Of the ideas he's posted, well, they're all visually exciting, but the one that makes me the most curious is his concept art titled "Garternay." Does his idea for the series really take us that far back that we're getting into pre-D'ni times? That would certainly free the show of some of the questionable later series lore. Plus I would love to see the origins of the D'ni as a radical little humility cult. Or, now that we've gone to D'ni is it time to see what's become of Garternay post-Atrus, post-URU? Both ideas seem exciting to me, neither seems that marketable. We'll probably get a show about the adventures of a library and an orange rocket.
Andrew Plotkin (Oct 8, 2014 at 11:04 AM):
I elect not to speculate on the show's content at this stage. :) We'll keep an eye out for further announcements.
Andrew Plotkin (Oct 14, 2014 at 12:30 PM):
Interview with more info: http://venturebeat.com/2014/10/13/cyan-worlds-rand-miller-explains-why-it-is-taking-decades-take-myst-to-television-interview/
Quoting bits for posterity:
"(It’s putting some cash down but not necessarily committing to the actual show just yet, right?) That’s right. But in our working with Legendary, they’re putting a writer on this. They’re going to get a director and a showrunner. They’ll put a package together. The next step is to flesh out what the show is going to be and then sell it to a cable network or Netflix or Amazon. Then, the real development will begin. It’s still early, but we’ve been working on this deal for the last nine months."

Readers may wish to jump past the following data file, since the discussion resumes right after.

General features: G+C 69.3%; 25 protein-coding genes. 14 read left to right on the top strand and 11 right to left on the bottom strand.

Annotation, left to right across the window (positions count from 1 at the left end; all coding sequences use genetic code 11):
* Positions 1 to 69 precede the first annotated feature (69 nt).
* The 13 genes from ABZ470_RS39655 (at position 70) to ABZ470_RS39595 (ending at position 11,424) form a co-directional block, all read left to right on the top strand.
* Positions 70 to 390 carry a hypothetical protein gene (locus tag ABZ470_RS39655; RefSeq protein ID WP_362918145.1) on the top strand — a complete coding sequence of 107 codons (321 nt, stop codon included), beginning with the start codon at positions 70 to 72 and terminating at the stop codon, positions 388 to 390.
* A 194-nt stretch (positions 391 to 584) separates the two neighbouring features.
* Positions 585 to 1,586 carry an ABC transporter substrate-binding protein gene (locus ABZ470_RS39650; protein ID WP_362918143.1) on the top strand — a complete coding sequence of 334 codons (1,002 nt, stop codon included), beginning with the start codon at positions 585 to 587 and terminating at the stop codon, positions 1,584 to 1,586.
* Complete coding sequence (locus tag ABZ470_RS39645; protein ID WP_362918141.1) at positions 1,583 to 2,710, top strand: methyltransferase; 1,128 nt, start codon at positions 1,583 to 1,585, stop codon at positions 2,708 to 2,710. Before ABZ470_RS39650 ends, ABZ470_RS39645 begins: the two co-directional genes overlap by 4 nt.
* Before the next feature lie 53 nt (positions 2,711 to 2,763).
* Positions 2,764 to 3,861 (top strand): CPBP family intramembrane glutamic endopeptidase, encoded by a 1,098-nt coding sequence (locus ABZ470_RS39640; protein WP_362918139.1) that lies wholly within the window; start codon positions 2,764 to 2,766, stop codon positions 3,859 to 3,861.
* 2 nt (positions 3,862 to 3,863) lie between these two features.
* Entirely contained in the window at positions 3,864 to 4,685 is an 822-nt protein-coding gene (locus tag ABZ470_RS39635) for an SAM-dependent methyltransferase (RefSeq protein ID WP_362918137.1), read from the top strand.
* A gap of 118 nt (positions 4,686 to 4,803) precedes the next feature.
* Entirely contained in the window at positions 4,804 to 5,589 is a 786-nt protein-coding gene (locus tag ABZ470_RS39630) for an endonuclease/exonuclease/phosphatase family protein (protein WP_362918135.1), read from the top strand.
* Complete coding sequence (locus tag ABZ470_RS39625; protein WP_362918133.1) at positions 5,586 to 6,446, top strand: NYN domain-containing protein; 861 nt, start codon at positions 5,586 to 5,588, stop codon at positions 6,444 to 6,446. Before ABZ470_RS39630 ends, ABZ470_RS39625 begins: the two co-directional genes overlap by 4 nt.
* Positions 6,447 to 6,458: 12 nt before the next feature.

Re the movie project: "Given the fact that we didn’t understand Hollywood, we kind of let some fans take off with this, and they did such a great job that … we put them at arm’s length and said, “OK, we’ll let you guys run this. You’re doing a great job.” But it just never went anywhere, for reasons I don’t know. It could have been the way it was approached. It wasn’t with a studio so much as a production company."
Re the Sci-Fi TV project: "There was some earlier stuff, years and years earlier. I think it was the Sci-Fi Channel. It wasn’t that far along. Then, there was a change at the head of things, which seems to always happen to us. Somebody who was gung-ho for it went away and the other guy wasn’t as gung-ho for it, and it just drifted away, which is fine with us. If we don’t have somebody who’s gung-ho for the thing, we’d just as soon not do it. "
"The options came back from that previous agreement in 2010. … I brought a friend of mine in, Larry Shapiro, who’s out there in Los Angeles, and he started looking around. He brought it to the guys at Legendary and we put the deal together."
Re transmedia: "Having the tablet, especially given the power tablets are producing right now, we’ll be able to do some amazing things — immersive, game-like experiences. The show helps you play the game, and the game helps you understand the show better. It’s a symbiotic relationship. Hopefully, it feels cohesive and not just like a slammed-on second screen. I think there’s an immersive thing here, and that’s what we’re excited to work on."
"That’s probably the better answer as far as “why Legendary?” The minute we started the conversations with them, it was clear that they got it. They respected the franchise. One of the guys on board there, Cory Lanier, is definitely a fan. The writers they’re looking at, one of them published a top-10 list, and Myst was number two. We trust that they’re going to take good care of this. They’ve proven that with the other properties they’ve dealt with over the years."